A column of Dr. Dineen
February 2, 2001
Gillian Guess, our infamous juror/lover, has come up with yet another excuse. Claiming that her misbehaviour could have been prevented if only she had talked to a therapist during the trial, she declares: "I needed help desperately."
Kathy MacDonald, who moved in with Shannon Murrin after serving as a juror in his murder trial, has come to her support saying that, when she tried to express her feelings to the sheriffs, she was basically told to "get over it because you have a job to do." Few people, I suspect, are buying into Guess's lame excuse or sobbing over MacDonald's need to blab.
But virtually everyone, it seems, is becoming caught up in the notion that jurors, plagued with trial-induced stress, are suffering too much. We have come to accept the notion that listening to gruesome details, watching disturbing videos and grappling with evidence can traumatize them, making it necessary to talk to a professional.
This belief led Judge Patrick LeSage, during the 1995 trial of Paul Bernardo, to hire psychologists to counsel the jurors after their deliberations.
Not surprisingly, psychologists encourage these therapeutic ventures by pointing to debilitating fears, painful memories and disturbing nightmares that they predict will likely plague jurors in the days, weeks, months and even years to come. In an article just published in Criminal Law Quarterly, James Ogloff and Sonia Chopra, from Simon Fraser University, state, "There is evidence that prohibiting jurors from communicating their deliberation experiences to others, including mental health professionals, can be detrimental to their well-being; extreme secrecy can harm these individuals."
To counteract these perceived harms, psychologists recommend the "debriefing" of jurors. Borrowed from a trauma counselling approach now routinely provided for victims of disasters, such as airplane crashes and school shootings, participants are asked to describe their thoughts and feelings to counselors who help them to understand and deal with their reactions.
This counselling is not uncommon in U.S. courts. G. Thomas Munsterman, head of jury studies for the National Centre for State Courts, reports that, in Arizona and Washington state, post-trial counselling programs are provided by the same community health counsellors who already provide trauma counselling to emergency service personnel.
Such initiatives are being applauded but some people, Gillian Guess included, are now saying that debriefing is not enough. They argue that counselling is needed earlier in the process, during the trial, not just after it. The Criminal Code's long-standing clause prohibiting jury members from discussing the trial while it is on going and from describing their deliberations is being portrayed as cruel.
Ogloff, seeing this as contributing to trauma, says: "Imagine you're on a jury and you're prohibited from talking to people like your partner, your friends - your normal support network. And then, to make matters worse, if it's a particularly traumatic event, you're prohibited from talking to a professional about it." He wants the law amended to allow jurors to express themselves in controlled situations such as private counselling.
However, if we thought seriously for a moment about the consequences of such seemingly compassionate efforts to make jurors feel better, we might backtrack and fast.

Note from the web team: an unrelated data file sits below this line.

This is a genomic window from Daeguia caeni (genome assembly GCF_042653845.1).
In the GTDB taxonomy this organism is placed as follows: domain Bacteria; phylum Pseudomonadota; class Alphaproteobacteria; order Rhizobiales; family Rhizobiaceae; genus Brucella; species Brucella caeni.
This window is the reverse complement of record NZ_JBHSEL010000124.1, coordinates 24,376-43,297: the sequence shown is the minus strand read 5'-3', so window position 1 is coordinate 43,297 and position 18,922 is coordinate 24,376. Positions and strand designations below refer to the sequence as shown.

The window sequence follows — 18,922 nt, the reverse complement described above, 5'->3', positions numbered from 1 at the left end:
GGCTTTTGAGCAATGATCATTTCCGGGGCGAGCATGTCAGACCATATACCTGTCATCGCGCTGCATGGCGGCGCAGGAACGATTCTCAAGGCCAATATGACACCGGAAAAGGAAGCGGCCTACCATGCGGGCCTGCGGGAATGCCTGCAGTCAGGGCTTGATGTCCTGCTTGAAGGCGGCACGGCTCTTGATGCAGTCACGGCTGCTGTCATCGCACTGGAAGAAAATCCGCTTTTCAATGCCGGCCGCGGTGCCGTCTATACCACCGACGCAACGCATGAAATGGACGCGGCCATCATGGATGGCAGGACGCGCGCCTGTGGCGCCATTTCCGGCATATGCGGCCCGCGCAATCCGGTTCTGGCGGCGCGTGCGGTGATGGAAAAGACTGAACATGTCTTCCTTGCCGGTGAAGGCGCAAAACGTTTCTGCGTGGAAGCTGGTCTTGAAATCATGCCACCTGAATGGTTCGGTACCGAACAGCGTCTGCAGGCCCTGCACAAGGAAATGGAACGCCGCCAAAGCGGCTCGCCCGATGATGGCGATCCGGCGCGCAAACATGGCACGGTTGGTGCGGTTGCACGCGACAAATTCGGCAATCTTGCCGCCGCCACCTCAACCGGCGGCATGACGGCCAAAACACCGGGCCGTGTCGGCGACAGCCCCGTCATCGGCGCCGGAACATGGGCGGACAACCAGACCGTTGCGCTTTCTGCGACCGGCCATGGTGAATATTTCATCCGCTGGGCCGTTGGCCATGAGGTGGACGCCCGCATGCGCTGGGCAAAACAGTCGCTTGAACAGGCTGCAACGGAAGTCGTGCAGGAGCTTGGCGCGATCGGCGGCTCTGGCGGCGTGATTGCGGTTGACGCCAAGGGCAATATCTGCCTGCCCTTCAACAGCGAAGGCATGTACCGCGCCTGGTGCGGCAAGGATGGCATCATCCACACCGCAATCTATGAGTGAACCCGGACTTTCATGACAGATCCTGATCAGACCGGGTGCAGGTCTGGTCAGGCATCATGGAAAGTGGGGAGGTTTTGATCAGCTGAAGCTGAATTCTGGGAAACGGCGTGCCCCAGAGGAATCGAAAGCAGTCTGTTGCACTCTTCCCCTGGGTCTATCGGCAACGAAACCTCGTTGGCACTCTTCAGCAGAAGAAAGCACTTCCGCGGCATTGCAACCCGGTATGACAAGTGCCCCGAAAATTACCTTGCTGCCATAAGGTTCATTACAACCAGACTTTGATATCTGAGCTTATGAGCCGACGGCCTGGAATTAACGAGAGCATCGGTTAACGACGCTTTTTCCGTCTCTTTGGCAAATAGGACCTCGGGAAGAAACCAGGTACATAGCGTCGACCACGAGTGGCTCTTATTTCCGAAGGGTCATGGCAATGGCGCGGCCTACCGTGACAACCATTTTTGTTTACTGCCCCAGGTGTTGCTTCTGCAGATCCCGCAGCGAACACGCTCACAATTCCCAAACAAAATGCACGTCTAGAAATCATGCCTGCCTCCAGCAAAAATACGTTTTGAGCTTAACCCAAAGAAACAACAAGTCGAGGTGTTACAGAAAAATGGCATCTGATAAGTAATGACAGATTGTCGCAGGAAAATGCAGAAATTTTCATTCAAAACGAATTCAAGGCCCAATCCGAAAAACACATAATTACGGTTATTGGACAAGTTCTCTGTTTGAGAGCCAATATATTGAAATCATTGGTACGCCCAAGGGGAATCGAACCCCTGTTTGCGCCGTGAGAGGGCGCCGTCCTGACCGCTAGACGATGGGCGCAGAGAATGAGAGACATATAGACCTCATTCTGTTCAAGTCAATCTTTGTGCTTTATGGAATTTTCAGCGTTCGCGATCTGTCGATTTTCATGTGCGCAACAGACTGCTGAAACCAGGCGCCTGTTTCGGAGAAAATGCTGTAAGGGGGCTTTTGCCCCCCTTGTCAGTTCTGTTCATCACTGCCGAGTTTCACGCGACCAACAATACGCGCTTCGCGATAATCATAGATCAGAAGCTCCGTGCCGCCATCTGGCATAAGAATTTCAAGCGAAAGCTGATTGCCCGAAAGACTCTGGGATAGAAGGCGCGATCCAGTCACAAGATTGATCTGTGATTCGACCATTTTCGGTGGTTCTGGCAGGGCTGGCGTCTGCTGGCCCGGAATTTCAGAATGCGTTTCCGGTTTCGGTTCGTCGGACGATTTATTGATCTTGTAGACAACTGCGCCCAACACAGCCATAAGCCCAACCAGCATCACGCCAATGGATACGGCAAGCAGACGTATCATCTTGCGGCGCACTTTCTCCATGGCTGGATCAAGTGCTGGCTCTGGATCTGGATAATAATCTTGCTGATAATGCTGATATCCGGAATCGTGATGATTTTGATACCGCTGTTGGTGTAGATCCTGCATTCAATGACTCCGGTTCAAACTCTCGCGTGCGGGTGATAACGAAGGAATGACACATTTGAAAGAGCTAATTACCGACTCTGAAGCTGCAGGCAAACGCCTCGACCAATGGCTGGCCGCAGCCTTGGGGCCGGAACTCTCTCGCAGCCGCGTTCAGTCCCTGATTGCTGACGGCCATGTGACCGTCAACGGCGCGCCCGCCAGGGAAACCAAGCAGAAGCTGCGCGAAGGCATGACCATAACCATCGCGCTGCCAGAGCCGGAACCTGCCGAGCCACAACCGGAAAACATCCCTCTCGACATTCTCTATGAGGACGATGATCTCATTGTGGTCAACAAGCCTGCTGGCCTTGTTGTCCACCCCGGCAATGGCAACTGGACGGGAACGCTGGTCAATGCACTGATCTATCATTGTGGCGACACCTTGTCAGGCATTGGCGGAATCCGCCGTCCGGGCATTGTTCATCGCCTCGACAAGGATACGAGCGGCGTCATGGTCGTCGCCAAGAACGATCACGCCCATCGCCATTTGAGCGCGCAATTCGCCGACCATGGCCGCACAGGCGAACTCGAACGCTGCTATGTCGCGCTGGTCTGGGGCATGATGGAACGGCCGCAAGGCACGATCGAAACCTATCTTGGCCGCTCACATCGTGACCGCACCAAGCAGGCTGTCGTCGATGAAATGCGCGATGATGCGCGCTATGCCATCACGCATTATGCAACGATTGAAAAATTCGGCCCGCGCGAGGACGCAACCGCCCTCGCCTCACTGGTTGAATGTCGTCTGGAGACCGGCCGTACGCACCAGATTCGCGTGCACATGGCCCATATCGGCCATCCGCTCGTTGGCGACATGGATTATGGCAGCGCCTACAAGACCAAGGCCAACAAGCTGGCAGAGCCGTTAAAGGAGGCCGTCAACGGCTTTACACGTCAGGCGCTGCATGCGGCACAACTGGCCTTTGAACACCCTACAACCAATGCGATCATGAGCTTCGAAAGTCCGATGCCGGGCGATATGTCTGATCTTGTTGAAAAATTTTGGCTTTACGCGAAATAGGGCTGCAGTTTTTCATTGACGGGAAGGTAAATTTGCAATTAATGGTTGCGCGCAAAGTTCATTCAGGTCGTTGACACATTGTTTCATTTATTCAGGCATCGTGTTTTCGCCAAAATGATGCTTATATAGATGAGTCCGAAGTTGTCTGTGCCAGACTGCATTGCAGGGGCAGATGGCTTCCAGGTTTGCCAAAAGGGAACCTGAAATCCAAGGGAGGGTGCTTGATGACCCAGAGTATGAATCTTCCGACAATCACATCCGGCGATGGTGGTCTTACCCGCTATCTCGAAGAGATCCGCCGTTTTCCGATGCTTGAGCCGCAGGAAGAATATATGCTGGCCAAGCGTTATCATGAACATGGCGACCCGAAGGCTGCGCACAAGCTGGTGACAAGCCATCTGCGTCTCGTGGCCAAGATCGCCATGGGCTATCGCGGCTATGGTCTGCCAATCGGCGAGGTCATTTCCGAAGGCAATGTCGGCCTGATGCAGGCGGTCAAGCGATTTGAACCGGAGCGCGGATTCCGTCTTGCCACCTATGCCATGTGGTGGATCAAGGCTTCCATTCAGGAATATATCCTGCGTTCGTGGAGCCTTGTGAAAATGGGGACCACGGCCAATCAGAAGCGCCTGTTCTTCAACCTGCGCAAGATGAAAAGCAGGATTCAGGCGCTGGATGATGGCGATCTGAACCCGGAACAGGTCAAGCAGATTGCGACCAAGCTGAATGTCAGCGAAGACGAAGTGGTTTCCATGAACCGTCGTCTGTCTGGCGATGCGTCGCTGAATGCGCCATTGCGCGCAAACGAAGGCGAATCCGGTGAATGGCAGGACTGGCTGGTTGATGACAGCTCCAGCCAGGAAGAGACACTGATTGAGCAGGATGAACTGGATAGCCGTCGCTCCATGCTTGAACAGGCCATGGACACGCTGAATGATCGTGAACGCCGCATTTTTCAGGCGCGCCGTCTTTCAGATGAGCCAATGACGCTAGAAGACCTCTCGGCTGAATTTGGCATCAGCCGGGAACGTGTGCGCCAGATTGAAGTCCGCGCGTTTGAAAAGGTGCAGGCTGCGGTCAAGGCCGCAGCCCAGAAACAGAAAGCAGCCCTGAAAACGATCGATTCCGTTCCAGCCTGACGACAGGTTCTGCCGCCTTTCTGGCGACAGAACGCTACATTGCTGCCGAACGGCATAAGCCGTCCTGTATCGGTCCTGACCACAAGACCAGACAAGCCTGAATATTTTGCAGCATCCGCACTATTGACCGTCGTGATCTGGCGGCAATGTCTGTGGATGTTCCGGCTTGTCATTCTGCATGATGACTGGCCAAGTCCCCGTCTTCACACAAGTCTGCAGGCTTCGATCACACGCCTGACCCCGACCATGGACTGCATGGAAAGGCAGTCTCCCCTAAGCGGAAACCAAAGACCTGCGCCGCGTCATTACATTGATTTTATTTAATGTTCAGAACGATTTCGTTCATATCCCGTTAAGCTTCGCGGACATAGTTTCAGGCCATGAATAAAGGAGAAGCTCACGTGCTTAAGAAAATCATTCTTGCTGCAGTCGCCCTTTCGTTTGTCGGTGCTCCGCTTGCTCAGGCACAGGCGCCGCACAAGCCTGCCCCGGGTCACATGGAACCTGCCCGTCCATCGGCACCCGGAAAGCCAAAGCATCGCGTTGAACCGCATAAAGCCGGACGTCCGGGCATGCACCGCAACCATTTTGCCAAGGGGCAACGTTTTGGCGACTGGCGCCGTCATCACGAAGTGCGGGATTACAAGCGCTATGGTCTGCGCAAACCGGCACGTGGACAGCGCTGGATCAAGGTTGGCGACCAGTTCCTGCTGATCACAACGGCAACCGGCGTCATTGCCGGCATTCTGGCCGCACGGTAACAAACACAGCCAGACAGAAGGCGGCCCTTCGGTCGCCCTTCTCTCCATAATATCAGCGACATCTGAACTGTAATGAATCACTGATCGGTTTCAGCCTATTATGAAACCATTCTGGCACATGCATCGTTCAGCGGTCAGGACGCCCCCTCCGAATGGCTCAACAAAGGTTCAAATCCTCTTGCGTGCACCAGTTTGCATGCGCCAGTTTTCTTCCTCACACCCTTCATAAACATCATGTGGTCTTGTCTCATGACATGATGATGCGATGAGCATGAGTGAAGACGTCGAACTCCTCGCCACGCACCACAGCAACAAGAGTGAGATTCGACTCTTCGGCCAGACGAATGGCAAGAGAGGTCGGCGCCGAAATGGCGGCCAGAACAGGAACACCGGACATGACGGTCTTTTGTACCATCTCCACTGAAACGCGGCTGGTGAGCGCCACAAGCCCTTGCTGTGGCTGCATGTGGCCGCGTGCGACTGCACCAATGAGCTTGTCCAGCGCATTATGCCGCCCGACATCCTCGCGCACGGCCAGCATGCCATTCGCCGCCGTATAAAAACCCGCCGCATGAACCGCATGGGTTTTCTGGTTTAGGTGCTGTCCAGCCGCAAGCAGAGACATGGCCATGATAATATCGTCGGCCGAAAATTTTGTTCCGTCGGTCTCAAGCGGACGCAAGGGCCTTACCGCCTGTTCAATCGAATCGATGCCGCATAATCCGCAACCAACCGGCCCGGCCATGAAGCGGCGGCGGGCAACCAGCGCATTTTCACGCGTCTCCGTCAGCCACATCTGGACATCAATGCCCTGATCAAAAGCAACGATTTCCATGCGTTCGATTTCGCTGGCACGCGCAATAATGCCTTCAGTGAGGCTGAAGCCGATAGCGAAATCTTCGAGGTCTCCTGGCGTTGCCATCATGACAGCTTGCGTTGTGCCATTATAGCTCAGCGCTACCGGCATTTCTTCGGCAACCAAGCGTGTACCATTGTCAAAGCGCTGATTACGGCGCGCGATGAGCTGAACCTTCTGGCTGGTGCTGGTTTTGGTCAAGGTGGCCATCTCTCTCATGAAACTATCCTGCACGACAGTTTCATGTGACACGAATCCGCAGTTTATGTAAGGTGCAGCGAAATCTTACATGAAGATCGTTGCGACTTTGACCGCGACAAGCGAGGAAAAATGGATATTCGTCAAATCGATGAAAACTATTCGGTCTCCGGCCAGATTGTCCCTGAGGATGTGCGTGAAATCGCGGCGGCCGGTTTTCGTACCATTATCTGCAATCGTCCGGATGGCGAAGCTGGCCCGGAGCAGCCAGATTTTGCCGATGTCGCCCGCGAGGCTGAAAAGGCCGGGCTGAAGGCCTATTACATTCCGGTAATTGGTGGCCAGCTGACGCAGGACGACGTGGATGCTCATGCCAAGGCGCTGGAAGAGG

While debriefing, coming after the verdict, may not interfere with jurors' duties, it's unlikely to do what benevolent judges and other well-meaning people think it will do. For many years, the evidence, as compiled in recent books such as Response to Disaster by Richard Gist and James Woodall, has pointed clearly to the conclusion that this type of counselling is at best a worthless expense and, at worst, a harmful intrusion. It leads people to see themselves as victims, becoming inclined to focus on stress symptoms and less able to get on with life.
Perhaps judges feel better recommending these programs; perhaps counsellors feel good because they think they are helping; but what about jurors?
And, if we cast aside the possibility that debriefing may harm them and move forward to provide counselling, not just at the end but even in the midst of a trial, what about the legal process? When counsellors jump in to help jurors deal with the feelings aroused by the evidence, they don't just listen; they respond, discuss, and interpret. In other words, they tamper with the unrefined reactions and impressions with which jurors grapple to come to their decision.
Do we really want counsellors, with their theories, therapeutic agendas and their ignorance of "the facts" influencing how jurors weigh the evidence?
In the 1970s, the American Psychological Association expressed the "expectation that in the future forensic psychologists (those involved with the courts) will roam confidently and competently far beyond the traditional roles of psychologists."
Now, embracing the philosophy and values of "therapeutic jurisprudence," some would urge the courts to function as therapeutic agents for all of those involved; the accused, the accuser, and the jury.
I would never deny the stressful nature of jury duty. As B.C. Supreme Court Justice Wally Oppal says: "Jurors undergo immense stress - it's a terrible price to pay to be part of the system."
I would, however, resist the urge to send in the counsellors. Being called to jury duty may not be easy but it is a civic responsibility Western society has for centuries portrayed jurors as 12 strong men (and women) upholding the law. Think of the price to be paid if we recast them as psychological casualties.
by Dr. Tana Dineen, special columnist, The Vancouver Sun